The home-sharing service says it won't turn over users' names, email addresses, social media account data, tax information or other potentially personally identifiable information. Instead, the company plans to replace its users' names with unique identifiers.
Obviously Airbnb is hoping that the deal will protect its users' privacy -- though it's worth noting that replacing names (or IP addresses or other data) with unique identifiers isn't always foolproof. AOL's “Data Valdez” -- referring to the company's decision to release search queries for 650,000 "anonymized" users -- showed that people's names could be discovered based on their search queries. Also, researchers at the University of Texas determined that specific Netflix users could be identified by comparing reviews of obscure movies on Netflix with reviews on Imdb.com that were published under screen names.
Airbnb blogged today that the compromise “appropriately balances the Attorney General’s stated objectives of going after illegal hotels, while protecting as much of our hosts’ personal data as possible.”
The deal gives the Attorney General 12 months to follow up by requesting more details about specific users who are targets of an investigation.
With the agreement, Airbnb and Attorney General Eric Schneiderman are resolving a battle that erupted last year, when Schneiderman demanded detailed information about all New York residents who use the service to rent out their apartments.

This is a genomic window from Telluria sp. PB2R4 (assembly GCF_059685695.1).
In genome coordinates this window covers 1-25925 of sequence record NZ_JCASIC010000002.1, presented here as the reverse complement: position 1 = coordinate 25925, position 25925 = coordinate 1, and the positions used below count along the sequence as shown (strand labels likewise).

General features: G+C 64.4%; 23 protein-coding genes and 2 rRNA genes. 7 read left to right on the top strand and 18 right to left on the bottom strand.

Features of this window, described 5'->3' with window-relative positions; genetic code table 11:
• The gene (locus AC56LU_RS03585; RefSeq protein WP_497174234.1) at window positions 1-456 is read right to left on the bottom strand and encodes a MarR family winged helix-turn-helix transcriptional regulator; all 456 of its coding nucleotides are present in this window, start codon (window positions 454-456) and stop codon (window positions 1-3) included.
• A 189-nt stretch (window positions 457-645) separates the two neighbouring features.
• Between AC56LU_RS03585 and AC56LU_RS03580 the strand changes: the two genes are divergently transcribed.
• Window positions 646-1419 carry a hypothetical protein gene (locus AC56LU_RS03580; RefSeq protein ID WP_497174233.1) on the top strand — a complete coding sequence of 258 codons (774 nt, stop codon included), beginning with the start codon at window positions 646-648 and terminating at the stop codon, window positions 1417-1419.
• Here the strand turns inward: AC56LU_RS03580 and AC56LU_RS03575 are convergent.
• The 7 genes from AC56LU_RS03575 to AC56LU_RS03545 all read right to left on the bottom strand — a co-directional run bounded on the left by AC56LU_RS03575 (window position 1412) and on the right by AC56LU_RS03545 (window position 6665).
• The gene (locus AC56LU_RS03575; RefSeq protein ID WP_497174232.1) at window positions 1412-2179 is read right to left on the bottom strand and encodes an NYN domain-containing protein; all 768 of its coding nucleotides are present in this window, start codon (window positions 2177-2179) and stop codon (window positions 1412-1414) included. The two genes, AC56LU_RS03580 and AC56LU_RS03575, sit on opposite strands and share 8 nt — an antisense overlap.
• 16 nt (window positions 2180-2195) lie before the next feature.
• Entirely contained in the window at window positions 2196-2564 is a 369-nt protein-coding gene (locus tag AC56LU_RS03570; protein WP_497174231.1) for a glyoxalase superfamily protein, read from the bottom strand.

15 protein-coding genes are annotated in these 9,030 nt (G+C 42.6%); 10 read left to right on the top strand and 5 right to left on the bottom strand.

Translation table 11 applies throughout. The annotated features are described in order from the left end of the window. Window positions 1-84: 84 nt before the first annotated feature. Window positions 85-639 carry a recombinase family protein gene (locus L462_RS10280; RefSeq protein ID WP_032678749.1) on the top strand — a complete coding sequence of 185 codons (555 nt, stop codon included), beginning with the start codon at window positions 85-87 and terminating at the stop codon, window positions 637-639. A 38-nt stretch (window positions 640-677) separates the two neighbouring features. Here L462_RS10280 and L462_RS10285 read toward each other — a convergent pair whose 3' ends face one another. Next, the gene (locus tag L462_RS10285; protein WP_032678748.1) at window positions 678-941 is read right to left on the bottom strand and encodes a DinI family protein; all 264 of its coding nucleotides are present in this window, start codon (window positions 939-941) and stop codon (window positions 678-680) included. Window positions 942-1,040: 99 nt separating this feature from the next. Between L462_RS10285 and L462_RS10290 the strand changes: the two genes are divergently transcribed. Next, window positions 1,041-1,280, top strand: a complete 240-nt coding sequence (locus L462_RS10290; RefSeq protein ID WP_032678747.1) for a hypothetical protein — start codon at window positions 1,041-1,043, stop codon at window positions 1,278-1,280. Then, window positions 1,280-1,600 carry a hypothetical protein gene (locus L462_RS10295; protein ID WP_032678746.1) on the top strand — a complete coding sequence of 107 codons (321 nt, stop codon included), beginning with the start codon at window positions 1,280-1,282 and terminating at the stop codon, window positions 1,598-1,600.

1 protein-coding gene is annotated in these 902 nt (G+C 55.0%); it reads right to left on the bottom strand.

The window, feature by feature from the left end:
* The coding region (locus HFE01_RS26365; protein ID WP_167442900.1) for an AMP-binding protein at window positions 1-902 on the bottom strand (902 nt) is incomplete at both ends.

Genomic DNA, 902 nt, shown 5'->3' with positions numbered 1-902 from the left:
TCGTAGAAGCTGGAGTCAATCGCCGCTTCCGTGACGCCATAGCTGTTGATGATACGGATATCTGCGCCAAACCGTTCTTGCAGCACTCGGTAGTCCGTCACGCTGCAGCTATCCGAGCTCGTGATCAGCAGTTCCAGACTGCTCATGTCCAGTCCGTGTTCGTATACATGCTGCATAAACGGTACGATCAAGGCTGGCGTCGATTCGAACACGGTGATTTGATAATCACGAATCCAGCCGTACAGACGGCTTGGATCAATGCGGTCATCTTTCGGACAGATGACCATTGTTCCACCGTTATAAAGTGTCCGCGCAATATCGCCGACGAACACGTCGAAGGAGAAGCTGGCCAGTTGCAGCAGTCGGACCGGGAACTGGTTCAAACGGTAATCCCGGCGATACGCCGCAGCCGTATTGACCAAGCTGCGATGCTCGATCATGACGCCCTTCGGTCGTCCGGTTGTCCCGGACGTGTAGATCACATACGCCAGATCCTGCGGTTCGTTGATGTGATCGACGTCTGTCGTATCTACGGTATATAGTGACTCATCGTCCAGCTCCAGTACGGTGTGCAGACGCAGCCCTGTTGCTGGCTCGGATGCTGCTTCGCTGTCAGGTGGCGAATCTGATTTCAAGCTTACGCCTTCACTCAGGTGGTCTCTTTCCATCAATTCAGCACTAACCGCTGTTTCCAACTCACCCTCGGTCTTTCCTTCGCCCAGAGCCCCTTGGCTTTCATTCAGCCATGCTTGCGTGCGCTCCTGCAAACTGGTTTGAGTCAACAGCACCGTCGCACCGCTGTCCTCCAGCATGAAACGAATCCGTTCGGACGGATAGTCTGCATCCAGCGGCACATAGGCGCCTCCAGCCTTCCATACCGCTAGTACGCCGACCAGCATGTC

Airbnb is popular in New York, where both hotel rates and apartment rents are expensive. The service gives tourists a cheaper way to visit the city, and also lets residents offset their housing costs.
But New Yorkers who rent out their apartments to visitors potentially run afoul of a 2010 law that prohibits people from renting out their homes for less than 30 days, unless they're present. That law's supporters say it discourages landlords from illegally converting residential apartments into short-term hotels.
There are also questions about whether some Airbnb hosts violate a tax law by failing to collect hotel use taxes from guests -- though the tax code has some ambiguities on that point. New York renters also potentially violate their leases by subletting their apartments to tourists.
As part of Airbnb's deal with Schneiderman, the service has promised to alert New York hosts to the various local laws that apply when residents rent out their homes. Some of those regulations make it risky for residents to continue to use the service -- though many who want extra income will probably decide to take their chances.